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Web SQL Database: In Memoriam (nolanlawson.com)
104 points by daleharvey on Apr 28, 2014 | hide | past | web | favorite | 21 comments

The great thing is that we're on the verge of not needing Web SQL anymore. sql.js (https://github.com/kripken/sql.js) is SQLite compiled to JS (via Emscripten). It can do everything you'd normally do with SQLite. You can take the db and serialize it down into a format that can be stored in local storage, and rehydrate the DB from that when a user returns to your site.

The only thing preventing this from being practical is that sql.js weighs in at around 2MB. Still, there are caching mechanisms that could get around that issue.

I think it's fantastic that we've reached the point where we don't need databases baked into our browsers. All we need is fast JS engines (which we have) and a dumb data store (which we have), and we can provide our own client side databases.

I've used both sql.js and WebSQL. Sql.js will get the job done in a lot of cases, but it is not a perfect substitute. Sql.js's performance is an order of a magnitude worse than WebSQL when put under heavy load (this likely has more to do with ASM vs true native code than Sql.js in particular). Particularly, sql.js starts to stutter at a far lower query load than WebSQL for a given machine. Furthermore, Sql.js uses sqlite3_exec() under the hood, which means that all results get converted to strings, regardless of the underlying type of the column. And finally, effective memory capacities are not the same.

Yes, I just wrote a small app around sql.js, and I was surprised at how poorly it performed. I was expecting to be within a factor of three of native, but I'm seeing performance down by an order of magnitude or so. The sql.js page alludes to bugs open in Firefox and Chrome for these issues; I imagine they'll shake out over time, but it's certainly not a buttery smooth experience just yet. Even still, it certainly works better than the alternatives!

I suppose it's just like your regular OS. Files, but no built-in databases.

Though it's a shame to need a 2MB database library to have a practical datastore.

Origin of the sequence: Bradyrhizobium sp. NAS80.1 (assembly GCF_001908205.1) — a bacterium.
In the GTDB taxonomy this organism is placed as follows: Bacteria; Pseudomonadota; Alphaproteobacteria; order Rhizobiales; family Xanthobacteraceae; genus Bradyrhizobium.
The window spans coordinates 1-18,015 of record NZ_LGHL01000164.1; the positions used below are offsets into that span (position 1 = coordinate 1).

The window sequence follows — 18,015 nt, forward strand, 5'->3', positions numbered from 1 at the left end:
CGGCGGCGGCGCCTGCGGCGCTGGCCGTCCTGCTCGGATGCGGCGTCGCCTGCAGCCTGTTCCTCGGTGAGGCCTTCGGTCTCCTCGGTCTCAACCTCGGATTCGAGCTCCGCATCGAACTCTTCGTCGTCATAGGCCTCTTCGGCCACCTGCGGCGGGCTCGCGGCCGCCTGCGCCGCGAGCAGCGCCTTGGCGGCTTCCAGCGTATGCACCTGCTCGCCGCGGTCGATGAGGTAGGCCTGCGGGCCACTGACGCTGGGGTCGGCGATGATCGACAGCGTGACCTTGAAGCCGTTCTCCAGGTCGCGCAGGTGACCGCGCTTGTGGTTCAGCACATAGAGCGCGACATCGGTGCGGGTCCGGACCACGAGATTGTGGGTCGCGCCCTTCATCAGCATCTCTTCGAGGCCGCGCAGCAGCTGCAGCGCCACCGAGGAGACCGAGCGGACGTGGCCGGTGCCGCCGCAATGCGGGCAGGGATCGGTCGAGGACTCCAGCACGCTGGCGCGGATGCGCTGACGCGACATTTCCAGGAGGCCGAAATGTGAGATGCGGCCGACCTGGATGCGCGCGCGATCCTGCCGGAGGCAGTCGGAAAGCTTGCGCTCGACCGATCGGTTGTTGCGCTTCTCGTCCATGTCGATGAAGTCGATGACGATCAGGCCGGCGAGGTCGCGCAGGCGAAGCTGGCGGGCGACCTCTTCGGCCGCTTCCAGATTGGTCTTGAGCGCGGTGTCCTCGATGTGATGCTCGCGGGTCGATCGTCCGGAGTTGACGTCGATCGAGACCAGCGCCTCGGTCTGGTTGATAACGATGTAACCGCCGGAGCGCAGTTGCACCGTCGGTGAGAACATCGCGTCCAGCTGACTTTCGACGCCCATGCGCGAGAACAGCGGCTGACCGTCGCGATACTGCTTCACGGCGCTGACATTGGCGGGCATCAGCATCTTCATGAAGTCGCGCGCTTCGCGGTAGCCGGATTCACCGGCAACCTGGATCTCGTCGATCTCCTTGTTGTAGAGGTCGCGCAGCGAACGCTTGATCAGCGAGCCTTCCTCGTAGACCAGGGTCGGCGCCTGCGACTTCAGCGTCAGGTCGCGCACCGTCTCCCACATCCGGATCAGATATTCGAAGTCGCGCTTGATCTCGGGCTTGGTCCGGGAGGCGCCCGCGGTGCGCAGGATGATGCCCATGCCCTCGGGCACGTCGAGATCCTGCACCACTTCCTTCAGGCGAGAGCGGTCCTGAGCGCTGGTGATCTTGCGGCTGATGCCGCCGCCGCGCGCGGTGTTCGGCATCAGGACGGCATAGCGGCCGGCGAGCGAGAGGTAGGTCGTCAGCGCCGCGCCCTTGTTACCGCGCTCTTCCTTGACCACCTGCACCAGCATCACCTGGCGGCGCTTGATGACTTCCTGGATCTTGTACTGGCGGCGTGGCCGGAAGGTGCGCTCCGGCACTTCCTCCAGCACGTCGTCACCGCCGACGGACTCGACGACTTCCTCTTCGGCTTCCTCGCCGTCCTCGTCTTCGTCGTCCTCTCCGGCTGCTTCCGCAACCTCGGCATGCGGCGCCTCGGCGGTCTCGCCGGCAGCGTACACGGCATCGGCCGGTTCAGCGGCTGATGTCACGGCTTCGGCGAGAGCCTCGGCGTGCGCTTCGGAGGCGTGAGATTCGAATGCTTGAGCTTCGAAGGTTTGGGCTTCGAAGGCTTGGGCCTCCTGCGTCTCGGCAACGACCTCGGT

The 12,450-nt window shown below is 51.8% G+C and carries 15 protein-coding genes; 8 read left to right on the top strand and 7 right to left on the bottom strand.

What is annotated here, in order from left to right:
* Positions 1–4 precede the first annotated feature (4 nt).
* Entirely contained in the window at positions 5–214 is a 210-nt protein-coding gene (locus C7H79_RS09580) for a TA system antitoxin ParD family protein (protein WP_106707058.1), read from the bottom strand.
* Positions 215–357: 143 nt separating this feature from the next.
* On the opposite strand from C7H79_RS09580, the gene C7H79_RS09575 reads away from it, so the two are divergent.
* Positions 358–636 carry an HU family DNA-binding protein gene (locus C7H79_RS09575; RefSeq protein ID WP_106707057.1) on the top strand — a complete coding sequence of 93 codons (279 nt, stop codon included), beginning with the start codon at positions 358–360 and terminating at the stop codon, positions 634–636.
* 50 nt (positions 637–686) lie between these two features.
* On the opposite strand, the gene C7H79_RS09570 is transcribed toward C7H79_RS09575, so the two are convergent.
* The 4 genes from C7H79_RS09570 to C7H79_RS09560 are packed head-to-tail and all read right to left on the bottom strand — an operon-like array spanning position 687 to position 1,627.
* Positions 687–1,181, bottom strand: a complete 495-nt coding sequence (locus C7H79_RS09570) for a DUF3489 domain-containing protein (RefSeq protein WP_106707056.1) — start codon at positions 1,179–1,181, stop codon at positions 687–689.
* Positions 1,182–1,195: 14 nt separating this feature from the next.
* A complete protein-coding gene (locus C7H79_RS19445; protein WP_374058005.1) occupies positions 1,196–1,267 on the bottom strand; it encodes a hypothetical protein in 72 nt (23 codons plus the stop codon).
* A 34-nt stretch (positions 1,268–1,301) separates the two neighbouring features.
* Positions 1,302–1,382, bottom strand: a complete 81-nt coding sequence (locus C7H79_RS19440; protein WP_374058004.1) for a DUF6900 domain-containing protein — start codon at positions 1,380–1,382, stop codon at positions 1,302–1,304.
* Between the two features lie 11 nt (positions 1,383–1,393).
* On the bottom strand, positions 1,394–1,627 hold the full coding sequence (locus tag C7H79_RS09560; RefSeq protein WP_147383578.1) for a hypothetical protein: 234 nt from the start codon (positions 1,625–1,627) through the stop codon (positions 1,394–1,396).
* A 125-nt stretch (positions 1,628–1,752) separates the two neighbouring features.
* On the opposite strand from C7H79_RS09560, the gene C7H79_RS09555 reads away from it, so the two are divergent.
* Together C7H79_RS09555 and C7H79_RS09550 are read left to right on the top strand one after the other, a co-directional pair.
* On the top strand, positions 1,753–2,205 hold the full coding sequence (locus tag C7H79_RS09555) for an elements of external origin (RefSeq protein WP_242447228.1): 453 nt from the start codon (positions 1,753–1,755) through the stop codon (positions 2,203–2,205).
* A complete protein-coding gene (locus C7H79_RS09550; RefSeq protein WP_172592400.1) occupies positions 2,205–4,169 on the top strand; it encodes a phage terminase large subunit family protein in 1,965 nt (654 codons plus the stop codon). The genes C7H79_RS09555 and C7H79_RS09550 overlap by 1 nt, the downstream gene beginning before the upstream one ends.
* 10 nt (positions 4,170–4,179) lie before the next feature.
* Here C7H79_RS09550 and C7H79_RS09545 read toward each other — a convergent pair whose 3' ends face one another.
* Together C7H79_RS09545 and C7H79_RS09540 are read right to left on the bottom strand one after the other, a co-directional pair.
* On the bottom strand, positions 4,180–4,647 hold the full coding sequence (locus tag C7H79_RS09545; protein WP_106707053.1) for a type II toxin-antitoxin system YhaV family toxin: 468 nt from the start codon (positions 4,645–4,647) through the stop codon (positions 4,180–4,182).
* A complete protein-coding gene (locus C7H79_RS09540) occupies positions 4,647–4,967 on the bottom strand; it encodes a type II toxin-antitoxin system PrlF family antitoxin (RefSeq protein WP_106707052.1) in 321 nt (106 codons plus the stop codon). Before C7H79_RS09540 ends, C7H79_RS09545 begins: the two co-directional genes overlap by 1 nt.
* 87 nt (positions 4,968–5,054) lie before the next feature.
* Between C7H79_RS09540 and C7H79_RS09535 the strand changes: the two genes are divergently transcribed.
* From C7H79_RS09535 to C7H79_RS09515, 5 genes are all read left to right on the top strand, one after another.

It isnt needed in order to have a practical datastore, indexeddb is somewhat ugly but very practical, wrapper libraries on it are generally fairly small and can be very usable / are very practical.

It is needed to get a a particular database running, but I agree its awesome that the capabilities of the web are improving to the point this is possible.

It's unfortunate most of this was debated at the beginning of all the hype around NoSQL data stores.

It would be some work, but still be relatively trivial to build a query spec, probably based off of SQL 92, and a basic type system spec (Strings, numbers, and dates are the bulk of it), and then an implementation of everything else.

Facebook did it with Presto, although they haven't finished the DML part of it.

Reading the emails, I get the feeling most of the people involved didn't have as much experience with databases as they probably should have in order to make a truly informed decision.

The problem is that all pages aren't written to the spec, they're written to work with implementations.

When there's only one implementation (that authors care about), then every quirk, bug and accidental misfeature can be depended upon, and SQLite has plenty of those ("FLOATING POINT" parsed as "INT", magic of ROWID, the lax type system even more forgiving than PHP, etc.)

If there was another implementation then lack of overlap in quirks/bugs would prevent authors from depending on them (e.g. if you wrote something stupid then it'd work in one browser, but not the other).

ASCII venn diagram of 2 implementations:

   { bugs1 ( usable standard } bugs2 )
ASCII venn diagram of all browsers just shipping same Sqlite:

   {( usable: standard and all bugs })

That's a good point, and one I could have added to the post. There are bugs in Web SQL, but they're largely the same on both Chrome and Safari. IndexedDB is trickier, because the bugs are all different between Firefox, IE, and Chrome. Again, another situation where libraries can help out.